“Come. Please. Very hot. VERY hot. Cool. Cool. I take home. No walk. Very hot. Please.”
His demeanor, she recalls, was not in the slightest bit aggressive or predatory. It was of a heartfelt desire to help. My wife politely declined and continued to walk.
The man swung back around the block and once again tried to shield her from the heat. After a few more polite refusals, the man drove away slowly and seemingly grieved in his spirit.
When my wife got home and told me this story, I was amazed. This was like no other “pick-up line” tale I’d heard before. From the way she described the man, he was either the most deviously glorious actor or he was a man with a caring and profound respect for my wife.
Respect is much more than just tolerance. We sometimes teach in our schools a watered down version of respect. It goes something like, “You don’t have to like the person but you should respect them”, which translates to, “They’re annoying. We know. But you have to put up with them nonetheless.” This is not the view the UAE takes on women. The respect for women I see on a day-to-day basis is one where women are unequivocally valuable and integral to life. It is the kind of respect that demonstrates more than equality, but of inherent worth.
But back to the original question of oppression. How could a country respect women and yet dictate what they have to wear?
To answer we must look at the understanding of the questioner. To think that every woman who follows a certain religion is FORCED to wear a certain type of clothing is at best, naïve, and at worst, terribly insulting. There are millions of women, and men, all over the globe that CHOOSE to wear certain clothing out of respect and obedience to their beliefs. These intentional believers are not ignorant of why they wear what they wear, nor do they think it “oppressive” for their creator to have a say in how they should live their lives.
In reality, their choice to live out their faith should inspire all of us to reflect on our lives and assess whether we are truly living out what WE believe. As Americans, it is shouted from the rooftops that women should have a choice. Yet when some women’s choice is to humble herself and allow others to comfort, protect, and respect her more deeply, it is seen as ignorance and helplessness. Or even, stupidity by some.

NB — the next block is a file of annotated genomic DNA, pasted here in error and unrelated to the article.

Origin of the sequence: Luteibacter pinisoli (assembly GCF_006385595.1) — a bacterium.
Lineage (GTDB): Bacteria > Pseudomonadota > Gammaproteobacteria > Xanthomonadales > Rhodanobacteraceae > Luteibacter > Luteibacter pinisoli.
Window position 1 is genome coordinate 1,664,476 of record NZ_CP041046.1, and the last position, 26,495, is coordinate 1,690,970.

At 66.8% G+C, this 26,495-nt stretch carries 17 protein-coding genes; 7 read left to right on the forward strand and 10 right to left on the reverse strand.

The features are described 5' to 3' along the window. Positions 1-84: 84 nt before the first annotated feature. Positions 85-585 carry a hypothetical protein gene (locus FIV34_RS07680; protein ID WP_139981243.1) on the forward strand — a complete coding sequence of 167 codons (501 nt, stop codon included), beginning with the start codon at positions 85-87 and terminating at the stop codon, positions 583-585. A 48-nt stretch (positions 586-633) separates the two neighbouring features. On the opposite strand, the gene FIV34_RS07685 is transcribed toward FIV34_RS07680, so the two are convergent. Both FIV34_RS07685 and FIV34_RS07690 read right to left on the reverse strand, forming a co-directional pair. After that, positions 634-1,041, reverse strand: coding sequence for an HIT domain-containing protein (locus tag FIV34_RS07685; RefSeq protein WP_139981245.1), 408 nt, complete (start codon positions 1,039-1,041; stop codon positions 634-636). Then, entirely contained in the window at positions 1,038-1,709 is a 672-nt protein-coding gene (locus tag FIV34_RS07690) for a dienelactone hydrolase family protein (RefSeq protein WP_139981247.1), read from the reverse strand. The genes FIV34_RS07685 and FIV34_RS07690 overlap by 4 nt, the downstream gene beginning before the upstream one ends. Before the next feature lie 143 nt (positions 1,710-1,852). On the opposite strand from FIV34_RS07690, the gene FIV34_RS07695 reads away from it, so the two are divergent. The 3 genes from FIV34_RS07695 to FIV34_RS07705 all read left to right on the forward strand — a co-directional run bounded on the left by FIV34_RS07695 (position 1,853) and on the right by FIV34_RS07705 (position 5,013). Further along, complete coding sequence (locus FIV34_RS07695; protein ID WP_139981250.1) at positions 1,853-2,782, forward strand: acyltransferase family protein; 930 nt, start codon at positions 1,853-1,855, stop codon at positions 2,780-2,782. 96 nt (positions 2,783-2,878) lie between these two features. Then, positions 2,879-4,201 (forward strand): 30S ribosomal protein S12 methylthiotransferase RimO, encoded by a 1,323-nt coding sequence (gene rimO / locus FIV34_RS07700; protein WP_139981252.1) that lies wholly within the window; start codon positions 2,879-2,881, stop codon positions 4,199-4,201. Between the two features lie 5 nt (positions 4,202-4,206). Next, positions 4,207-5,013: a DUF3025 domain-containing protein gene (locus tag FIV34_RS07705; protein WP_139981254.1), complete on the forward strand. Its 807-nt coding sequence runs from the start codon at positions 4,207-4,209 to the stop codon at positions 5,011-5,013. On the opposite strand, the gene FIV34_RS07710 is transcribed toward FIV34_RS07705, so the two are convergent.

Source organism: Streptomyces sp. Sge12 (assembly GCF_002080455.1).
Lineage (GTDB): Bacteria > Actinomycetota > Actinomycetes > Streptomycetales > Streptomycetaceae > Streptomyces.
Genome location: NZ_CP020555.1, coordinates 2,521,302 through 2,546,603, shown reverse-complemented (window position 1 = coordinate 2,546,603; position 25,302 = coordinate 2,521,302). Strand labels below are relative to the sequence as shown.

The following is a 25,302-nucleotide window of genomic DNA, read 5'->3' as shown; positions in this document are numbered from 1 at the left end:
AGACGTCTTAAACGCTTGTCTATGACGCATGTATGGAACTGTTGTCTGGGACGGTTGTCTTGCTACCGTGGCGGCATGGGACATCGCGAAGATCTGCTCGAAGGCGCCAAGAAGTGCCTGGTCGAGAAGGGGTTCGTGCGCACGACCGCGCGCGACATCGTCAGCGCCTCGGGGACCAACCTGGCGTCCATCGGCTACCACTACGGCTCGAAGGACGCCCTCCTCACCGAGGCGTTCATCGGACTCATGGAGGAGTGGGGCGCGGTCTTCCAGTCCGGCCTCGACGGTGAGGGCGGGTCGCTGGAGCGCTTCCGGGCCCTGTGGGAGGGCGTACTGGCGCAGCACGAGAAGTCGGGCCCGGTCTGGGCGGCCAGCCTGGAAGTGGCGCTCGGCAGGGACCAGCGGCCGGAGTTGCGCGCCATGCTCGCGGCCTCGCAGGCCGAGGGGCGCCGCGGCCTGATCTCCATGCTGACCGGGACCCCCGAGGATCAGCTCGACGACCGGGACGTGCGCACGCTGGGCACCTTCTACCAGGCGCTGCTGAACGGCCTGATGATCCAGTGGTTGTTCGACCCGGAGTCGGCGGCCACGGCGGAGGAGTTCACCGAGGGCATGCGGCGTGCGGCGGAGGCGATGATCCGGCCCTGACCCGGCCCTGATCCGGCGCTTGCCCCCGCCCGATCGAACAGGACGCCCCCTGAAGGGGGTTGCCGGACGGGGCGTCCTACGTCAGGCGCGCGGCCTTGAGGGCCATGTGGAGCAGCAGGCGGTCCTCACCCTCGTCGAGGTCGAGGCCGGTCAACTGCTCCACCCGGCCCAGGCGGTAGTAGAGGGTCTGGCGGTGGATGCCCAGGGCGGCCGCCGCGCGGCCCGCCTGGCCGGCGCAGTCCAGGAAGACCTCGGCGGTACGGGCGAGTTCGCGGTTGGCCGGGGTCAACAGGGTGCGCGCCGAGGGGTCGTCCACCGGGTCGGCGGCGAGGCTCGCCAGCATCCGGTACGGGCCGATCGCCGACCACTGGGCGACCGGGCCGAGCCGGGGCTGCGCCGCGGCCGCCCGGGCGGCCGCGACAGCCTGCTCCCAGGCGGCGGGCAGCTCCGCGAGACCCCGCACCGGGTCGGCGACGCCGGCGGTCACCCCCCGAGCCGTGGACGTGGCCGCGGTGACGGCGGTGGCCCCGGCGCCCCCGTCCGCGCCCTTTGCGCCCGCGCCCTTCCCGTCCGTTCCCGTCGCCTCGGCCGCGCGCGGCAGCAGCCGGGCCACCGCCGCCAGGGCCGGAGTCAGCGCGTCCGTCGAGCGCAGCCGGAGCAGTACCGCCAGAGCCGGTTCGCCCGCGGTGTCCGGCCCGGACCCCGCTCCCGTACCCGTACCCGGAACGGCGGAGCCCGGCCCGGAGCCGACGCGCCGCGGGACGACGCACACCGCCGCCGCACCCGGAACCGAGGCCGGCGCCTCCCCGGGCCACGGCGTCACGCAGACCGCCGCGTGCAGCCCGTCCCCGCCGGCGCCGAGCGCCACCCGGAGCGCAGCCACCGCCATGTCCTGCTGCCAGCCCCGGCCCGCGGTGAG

It is refreshing to walk on a bus and see a women’s only section in the front. I welcome the custom of allowing women to be attended to first in line rather than ‘waiting their turn’ like the rest of us. And I long for the day when women feel so protected and respected by men that they willingly accept the shelter of a cool car on a hot day, because they trust the men in this world to take care of them. That is the world I long for, and I believe the UAE agrees.
So in the end, here’s the dilemma. None of this should be necessary.
The UAE shouldn’t have to insist on any of these things. Men should willingly and joyfully take on these burdens. Men around the world should go above and beyond to sacrifice their convenience and ideals to provide comfort, safety, and security to EVERY woman.
Treating the woman who brought you into this world and the one you are married to well is good. It is very good. It is VERY VERY good. The UAE takes that same level of familial regard and expands it to all women. We allow ourselves the blatant disregard for those in the outer edges of our world while we have such high regard for those on the inside. And this gives us comfort. Basically, we are ok with inaction to the many because of our action with the few.
If all men, right now, took up the mantle of treating every woman like they should treat their mother, sister, or wife, we would cease to need government regulations to encourage such sacrifice.
Sadly, that is not this day. So in the meantime, bravo UAE. As for all you men… move it on back, to the back of the bus.